1978

CR-68 CompuRhythm
This analog rhythm machine was directly related to the classic CR-78, which shared the same sound set and rhythm patterns. It featured 34 different preset rhythms – 17 buttons with an AB toggle switch. It also included controls for volume, tempo, accent and balance, though it lacked the ability to program your own patterns. Although it was limited only to its preset patterns, it was a great sounding, much cheaper alternative to the CR-78. It also lacked the fade in/out feature that its successors enjoyed.

CR-800 CompuRhythm
CR-800Sitting somewhere in between the CR-68 and CR-78, the CR-800 was the rarest of the range. It featured the same sounds and rhythms as the other CR machines, with the addition of a floor speaker cabinet. Although it was not programmable like the CR-78 is, it offered a greater amount of variations than the CR-68. The built-in sounds were a development on the sounds of the earlier Roland TR machines.

 

CR-78 CompuRhythm 

This classic analog rhythm machine was the first of its kind to use integrated circuits – an important development in the history of drum machines. This allowed for the introduction of a Programmer sectCR-78ion, which provided 4 programmable memory locations for pattern storage. Now users could program and store their own drum patterns, as well as adjust tempo, accents, and fade ins and outs. Individual mute controls for each of the four voices were featured on the front panel, allowing the user to create breakdowns. It was used prominently on seminal tracks like ‘Heart of Glass’ by Blondie, and ‘In the Air Tonight’ by Phil Collins.

1979

BOSS Dr. Rhythm DR-55
DR-55A landmark in BOSS’ rich history, the DR-55 was the first rhythm machine in its famed Dr. Rhythm Series. It featured only four sounds including Kick, Snare, Rim shot and Hi-Hat, and offered step-mode programming – a simple but effective method of writing in patterns. The play button was used to place the sound and the Stop button was used to step through the beat. It was one of the first programmable drum machines that was affordable to home musicians and had a significant impact on the musical landscape of the time.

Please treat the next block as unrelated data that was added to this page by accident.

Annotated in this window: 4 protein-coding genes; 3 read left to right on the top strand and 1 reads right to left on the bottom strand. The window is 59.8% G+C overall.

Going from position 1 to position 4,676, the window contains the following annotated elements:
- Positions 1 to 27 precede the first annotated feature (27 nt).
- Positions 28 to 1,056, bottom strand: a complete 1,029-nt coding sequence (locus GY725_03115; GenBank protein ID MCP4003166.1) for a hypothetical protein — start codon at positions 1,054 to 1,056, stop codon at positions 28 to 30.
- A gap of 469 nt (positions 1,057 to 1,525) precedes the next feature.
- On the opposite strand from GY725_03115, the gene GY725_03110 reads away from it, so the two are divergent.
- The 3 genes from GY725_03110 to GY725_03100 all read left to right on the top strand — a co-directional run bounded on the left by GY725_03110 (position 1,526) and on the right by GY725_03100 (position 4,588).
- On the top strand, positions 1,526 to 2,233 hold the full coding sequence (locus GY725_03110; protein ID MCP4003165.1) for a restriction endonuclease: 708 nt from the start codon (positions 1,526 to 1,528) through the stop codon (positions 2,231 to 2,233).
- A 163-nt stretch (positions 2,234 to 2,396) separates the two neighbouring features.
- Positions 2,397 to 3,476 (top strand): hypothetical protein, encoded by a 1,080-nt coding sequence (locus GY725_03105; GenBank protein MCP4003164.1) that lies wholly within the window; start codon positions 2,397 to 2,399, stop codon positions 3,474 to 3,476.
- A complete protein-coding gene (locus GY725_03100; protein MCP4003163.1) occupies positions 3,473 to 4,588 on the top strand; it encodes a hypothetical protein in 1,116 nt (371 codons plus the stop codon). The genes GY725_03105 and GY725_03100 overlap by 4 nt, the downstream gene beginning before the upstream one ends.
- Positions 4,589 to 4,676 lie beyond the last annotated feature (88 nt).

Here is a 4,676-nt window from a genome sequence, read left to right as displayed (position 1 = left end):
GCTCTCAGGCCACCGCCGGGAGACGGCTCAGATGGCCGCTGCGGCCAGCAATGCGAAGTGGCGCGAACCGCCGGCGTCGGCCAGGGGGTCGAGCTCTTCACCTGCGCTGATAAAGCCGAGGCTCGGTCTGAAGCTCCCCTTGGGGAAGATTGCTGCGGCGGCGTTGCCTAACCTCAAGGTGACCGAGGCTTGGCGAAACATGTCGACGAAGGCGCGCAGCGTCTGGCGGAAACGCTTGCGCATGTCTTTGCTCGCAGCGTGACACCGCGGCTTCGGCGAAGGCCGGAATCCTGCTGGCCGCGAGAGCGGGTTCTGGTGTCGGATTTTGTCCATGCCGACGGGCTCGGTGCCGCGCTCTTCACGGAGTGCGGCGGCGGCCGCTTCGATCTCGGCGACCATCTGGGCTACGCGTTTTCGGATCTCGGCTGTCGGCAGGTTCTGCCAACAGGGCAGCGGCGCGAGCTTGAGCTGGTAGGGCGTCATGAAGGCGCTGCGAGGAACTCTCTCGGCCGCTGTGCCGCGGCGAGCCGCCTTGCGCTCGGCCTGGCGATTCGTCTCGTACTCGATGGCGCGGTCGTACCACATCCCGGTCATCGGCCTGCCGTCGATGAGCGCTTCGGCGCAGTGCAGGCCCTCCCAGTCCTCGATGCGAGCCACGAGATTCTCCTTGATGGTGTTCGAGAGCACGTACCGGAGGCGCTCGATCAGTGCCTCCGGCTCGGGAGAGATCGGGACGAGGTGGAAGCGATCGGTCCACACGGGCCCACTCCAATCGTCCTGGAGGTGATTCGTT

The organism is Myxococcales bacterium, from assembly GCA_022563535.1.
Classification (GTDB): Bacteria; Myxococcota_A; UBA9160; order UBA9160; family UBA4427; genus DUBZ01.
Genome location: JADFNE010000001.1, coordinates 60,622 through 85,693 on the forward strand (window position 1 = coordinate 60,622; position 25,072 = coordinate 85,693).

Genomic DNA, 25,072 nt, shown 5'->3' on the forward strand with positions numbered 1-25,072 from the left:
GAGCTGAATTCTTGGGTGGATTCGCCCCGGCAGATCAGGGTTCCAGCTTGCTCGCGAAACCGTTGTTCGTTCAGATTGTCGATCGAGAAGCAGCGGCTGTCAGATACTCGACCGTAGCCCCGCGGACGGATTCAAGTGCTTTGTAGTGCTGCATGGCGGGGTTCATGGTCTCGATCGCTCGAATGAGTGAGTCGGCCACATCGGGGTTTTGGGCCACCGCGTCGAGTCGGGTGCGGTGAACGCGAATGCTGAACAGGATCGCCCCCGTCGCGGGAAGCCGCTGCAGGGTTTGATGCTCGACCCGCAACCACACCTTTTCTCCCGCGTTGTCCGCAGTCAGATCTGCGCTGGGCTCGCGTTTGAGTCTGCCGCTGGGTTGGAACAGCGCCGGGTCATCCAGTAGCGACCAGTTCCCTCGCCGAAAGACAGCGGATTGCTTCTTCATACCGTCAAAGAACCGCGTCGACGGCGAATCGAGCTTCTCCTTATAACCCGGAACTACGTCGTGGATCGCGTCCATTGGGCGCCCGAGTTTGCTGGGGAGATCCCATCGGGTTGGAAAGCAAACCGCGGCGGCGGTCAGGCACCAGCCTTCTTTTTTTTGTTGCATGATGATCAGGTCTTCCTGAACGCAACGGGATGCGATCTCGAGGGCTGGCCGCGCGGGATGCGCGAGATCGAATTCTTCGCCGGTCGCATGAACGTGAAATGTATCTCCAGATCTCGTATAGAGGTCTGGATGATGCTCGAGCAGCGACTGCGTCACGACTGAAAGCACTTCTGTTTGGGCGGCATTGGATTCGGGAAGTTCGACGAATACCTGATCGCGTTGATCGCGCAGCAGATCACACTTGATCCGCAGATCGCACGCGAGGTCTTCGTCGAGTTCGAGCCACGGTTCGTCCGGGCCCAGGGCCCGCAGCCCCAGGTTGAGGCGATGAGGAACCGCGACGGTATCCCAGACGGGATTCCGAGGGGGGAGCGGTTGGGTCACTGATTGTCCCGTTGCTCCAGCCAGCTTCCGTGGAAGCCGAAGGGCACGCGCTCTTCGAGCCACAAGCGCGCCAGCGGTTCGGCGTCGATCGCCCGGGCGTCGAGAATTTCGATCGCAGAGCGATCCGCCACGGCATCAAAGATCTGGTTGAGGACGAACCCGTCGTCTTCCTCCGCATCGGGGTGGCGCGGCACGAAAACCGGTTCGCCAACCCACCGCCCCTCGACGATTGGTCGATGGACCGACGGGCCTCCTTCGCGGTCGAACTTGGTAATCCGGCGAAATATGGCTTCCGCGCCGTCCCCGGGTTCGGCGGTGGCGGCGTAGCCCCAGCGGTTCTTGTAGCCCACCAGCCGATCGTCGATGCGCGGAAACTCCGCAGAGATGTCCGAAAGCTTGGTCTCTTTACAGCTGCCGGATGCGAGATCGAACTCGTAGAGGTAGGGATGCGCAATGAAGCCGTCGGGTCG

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1980

TR-808 Rhythm Composer
TR-808Futuristic in sound and design, it was initially released at a time when the digital recreation of real drum sounds was highly favoured over analog devices. As time passed, its affordable cost and unique analog sound made it popular in hip-hop and dance music styles.  Its impact on the sound and development of these genres is undeniable. With its characteristic bass drum, which was able to produce very low frequencies, and its distinctive cowbells, the sound of the TR-808 was unmistakable. Used on more hit records than any other drum machine in history, it has come to be one of the most recognizable and celebrated drum machines ever.

CR-8000 CompuRhythm
CR-8000Created in the style of the CR-78, with the sounds of the TR-808, this machine bridged the two series together. It hosted a range of preset patterns in a variety of different styles, as well as programmable patterns with 8 patches of storage memory. None of the sounds were editable and there was only one mono audio output. The Swing/Groove control offered variable intervals between beats and alongside timbre changes.

CR-5000 CompuRhythm
This machine was similar to the CR-8000 but without the tempo sync, display and with less sounds. With 9 sounds and 24 presets, it offered a Shuffle mode to randomize patterns, as well as an Accent knob for volume variation within the patterns. The Register button switched between Arranger and Preset settings, while the Crash button enabled the end of bar Crash cymbal sound.

TR-606 Drumatix